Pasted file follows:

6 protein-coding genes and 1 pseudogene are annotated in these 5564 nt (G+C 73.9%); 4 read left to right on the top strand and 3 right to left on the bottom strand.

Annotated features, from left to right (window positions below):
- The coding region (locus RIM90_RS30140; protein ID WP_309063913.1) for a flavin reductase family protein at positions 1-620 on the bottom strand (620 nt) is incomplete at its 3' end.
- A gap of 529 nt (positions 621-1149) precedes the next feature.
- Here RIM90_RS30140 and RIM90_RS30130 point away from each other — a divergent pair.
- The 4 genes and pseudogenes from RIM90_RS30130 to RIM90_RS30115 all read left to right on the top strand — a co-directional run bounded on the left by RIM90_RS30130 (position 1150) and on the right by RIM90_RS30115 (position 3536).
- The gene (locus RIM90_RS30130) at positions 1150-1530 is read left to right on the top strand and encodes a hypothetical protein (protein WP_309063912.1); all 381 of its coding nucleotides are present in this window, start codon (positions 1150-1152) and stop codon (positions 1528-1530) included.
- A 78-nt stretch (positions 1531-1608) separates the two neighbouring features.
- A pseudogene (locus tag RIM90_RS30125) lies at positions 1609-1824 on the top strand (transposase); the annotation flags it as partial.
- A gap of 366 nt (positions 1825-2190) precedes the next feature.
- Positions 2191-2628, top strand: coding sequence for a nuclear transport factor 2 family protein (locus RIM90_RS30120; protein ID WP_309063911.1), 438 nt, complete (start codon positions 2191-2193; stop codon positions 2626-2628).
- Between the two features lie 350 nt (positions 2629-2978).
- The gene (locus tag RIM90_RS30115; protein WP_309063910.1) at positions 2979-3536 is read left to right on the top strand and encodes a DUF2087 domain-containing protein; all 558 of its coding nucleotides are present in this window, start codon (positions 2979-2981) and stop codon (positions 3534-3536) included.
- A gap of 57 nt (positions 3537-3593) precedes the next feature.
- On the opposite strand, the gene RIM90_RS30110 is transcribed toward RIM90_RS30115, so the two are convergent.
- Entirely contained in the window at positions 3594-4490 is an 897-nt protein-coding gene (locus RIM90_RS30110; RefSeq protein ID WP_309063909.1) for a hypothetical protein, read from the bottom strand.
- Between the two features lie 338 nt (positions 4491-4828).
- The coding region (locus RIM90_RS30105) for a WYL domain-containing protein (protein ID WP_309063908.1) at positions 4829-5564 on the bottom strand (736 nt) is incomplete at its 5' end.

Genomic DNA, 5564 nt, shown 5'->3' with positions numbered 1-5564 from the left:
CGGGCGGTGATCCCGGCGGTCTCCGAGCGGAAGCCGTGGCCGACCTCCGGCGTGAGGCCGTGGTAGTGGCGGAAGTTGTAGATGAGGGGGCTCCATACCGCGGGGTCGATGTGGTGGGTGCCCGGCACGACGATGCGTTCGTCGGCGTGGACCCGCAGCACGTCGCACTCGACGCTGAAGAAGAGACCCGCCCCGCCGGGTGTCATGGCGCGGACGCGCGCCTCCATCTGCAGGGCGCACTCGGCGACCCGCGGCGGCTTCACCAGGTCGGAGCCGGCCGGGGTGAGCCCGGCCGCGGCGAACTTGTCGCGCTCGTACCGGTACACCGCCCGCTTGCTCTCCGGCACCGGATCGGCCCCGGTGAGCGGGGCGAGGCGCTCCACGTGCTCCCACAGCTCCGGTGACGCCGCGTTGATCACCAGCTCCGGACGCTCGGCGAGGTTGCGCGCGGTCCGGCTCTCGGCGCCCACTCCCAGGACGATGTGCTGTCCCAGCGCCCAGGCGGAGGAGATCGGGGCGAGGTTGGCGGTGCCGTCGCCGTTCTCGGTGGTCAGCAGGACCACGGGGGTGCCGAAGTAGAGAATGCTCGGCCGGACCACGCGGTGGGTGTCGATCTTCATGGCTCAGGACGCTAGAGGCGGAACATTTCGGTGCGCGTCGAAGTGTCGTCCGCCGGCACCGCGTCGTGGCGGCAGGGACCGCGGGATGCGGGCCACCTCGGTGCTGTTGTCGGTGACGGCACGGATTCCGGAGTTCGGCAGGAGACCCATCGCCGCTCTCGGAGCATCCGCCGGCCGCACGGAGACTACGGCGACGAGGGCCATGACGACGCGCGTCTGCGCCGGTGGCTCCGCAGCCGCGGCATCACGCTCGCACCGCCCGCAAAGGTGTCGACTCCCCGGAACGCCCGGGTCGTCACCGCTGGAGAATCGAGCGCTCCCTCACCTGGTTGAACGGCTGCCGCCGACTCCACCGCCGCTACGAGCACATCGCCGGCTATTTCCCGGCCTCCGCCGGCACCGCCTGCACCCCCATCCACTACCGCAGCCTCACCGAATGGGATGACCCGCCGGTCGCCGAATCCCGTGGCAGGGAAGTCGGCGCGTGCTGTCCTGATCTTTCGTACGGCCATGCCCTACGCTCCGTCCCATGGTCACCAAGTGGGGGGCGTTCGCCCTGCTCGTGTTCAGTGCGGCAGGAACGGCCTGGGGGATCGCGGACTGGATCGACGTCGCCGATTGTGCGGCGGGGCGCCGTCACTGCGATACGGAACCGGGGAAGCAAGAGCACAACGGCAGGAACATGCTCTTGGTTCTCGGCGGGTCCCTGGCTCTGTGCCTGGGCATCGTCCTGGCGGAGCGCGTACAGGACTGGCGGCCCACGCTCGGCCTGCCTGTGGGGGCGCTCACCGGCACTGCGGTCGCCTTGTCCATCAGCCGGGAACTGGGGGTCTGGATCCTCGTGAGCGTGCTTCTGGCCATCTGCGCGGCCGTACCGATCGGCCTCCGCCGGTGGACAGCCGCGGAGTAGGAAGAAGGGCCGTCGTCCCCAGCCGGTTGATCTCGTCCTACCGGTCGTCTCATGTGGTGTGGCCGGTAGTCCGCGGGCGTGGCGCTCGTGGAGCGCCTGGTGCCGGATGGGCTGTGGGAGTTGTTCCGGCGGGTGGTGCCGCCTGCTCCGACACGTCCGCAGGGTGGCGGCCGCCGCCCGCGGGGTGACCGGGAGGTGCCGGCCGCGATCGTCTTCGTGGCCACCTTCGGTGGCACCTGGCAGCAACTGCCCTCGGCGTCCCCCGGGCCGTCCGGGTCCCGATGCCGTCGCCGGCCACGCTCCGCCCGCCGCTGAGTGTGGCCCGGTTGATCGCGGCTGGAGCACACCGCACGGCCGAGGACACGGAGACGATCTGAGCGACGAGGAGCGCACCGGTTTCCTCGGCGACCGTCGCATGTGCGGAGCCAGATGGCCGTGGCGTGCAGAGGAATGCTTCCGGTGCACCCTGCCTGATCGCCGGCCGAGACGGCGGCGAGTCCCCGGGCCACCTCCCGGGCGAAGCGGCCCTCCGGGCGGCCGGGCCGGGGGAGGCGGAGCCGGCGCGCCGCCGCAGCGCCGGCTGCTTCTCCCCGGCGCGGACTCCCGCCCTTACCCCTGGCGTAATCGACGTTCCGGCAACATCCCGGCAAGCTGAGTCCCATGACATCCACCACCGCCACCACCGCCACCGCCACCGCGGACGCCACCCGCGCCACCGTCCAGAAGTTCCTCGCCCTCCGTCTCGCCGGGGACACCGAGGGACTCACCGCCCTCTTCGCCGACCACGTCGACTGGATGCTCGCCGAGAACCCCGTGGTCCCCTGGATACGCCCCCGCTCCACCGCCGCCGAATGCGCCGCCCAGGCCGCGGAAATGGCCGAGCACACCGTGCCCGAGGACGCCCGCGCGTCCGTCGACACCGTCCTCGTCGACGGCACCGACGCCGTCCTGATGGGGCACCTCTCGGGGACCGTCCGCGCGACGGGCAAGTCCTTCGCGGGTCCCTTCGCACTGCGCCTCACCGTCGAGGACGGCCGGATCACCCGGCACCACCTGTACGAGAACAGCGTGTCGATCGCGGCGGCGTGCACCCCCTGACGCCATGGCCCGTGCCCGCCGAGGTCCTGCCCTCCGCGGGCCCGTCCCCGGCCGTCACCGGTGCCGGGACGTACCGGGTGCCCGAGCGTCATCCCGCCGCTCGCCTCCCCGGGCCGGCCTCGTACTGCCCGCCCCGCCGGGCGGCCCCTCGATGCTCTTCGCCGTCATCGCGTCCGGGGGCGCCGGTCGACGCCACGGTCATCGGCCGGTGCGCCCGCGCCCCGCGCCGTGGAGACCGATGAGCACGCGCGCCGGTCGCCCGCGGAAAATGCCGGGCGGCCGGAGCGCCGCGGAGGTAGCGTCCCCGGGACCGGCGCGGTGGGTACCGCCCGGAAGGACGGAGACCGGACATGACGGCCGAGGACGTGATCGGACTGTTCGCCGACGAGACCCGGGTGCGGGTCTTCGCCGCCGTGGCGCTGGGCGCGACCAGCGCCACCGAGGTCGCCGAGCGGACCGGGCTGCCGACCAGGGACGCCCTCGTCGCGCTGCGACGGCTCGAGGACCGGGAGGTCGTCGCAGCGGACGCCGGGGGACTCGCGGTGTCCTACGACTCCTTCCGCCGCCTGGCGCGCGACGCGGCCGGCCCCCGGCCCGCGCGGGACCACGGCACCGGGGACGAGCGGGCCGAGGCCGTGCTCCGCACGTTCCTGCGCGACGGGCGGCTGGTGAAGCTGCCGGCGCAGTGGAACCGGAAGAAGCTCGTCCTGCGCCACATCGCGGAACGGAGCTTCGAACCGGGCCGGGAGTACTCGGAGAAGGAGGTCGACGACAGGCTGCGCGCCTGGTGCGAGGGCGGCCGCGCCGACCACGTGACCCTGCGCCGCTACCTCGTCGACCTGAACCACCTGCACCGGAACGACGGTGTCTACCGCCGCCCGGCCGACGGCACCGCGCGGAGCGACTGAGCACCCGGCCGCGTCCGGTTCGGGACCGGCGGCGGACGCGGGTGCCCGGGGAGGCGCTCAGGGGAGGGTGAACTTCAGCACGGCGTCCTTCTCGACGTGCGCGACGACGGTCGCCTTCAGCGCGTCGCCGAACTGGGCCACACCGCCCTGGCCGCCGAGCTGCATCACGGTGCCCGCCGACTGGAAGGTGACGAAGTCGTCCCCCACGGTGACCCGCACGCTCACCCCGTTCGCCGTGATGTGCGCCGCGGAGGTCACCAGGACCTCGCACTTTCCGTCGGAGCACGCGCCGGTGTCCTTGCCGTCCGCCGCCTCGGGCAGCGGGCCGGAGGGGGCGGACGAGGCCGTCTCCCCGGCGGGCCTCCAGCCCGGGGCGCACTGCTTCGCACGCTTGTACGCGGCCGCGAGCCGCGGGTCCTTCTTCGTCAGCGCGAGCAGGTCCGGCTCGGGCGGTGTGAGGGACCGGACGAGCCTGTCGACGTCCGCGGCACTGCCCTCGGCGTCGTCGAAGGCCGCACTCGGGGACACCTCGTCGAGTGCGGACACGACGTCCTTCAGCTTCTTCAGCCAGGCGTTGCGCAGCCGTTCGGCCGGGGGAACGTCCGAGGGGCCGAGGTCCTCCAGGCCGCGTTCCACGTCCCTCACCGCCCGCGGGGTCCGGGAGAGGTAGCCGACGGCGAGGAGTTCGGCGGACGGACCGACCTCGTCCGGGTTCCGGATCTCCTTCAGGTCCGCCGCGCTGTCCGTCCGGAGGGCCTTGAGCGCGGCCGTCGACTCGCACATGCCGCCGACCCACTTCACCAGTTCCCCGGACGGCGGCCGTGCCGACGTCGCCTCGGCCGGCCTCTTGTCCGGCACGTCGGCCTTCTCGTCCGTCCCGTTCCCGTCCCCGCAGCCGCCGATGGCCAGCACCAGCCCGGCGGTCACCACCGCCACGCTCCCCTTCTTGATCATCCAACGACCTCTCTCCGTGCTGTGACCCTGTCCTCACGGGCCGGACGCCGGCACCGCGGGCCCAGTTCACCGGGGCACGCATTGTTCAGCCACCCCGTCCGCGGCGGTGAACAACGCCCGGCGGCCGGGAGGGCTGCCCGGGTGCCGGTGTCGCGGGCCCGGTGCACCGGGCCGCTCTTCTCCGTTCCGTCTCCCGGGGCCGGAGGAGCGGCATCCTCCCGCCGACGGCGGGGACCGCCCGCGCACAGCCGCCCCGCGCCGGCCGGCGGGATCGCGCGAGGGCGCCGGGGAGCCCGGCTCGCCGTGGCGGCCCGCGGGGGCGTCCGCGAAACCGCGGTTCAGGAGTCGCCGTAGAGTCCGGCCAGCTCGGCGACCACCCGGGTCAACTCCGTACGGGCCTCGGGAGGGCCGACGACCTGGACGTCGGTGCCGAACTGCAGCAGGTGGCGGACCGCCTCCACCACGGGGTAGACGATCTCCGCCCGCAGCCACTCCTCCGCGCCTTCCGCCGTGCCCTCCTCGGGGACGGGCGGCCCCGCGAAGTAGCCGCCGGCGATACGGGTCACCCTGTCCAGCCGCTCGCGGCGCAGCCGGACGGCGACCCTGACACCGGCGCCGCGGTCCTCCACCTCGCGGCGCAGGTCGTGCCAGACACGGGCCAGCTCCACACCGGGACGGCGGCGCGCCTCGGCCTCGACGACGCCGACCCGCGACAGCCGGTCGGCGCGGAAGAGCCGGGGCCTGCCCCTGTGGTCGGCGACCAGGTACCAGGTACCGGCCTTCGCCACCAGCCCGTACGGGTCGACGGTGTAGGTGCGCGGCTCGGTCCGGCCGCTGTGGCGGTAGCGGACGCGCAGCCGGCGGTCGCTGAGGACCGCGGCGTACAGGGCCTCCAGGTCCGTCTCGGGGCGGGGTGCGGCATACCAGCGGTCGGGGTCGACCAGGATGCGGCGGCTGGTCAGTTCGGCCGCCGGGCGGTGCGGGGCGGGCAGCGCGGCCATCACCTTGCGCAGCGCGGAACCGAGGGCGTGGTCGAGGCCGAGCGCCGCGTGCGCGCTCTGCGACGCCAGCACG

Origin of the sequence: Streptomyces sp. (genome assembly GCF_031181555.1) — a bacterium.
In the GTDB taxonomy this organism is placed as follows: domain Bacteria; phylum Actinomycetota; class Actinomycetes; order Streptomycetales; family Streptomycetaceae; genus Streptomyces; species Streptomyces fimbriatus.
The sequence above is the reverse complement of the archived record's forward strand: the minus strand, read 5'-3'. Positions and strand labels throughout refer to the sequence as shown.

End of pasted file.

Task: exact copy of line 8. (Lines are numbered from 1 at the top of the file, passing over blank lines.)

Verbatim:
- A 78-nt stretch (positions 1531-1608) separates the two neighbouring features.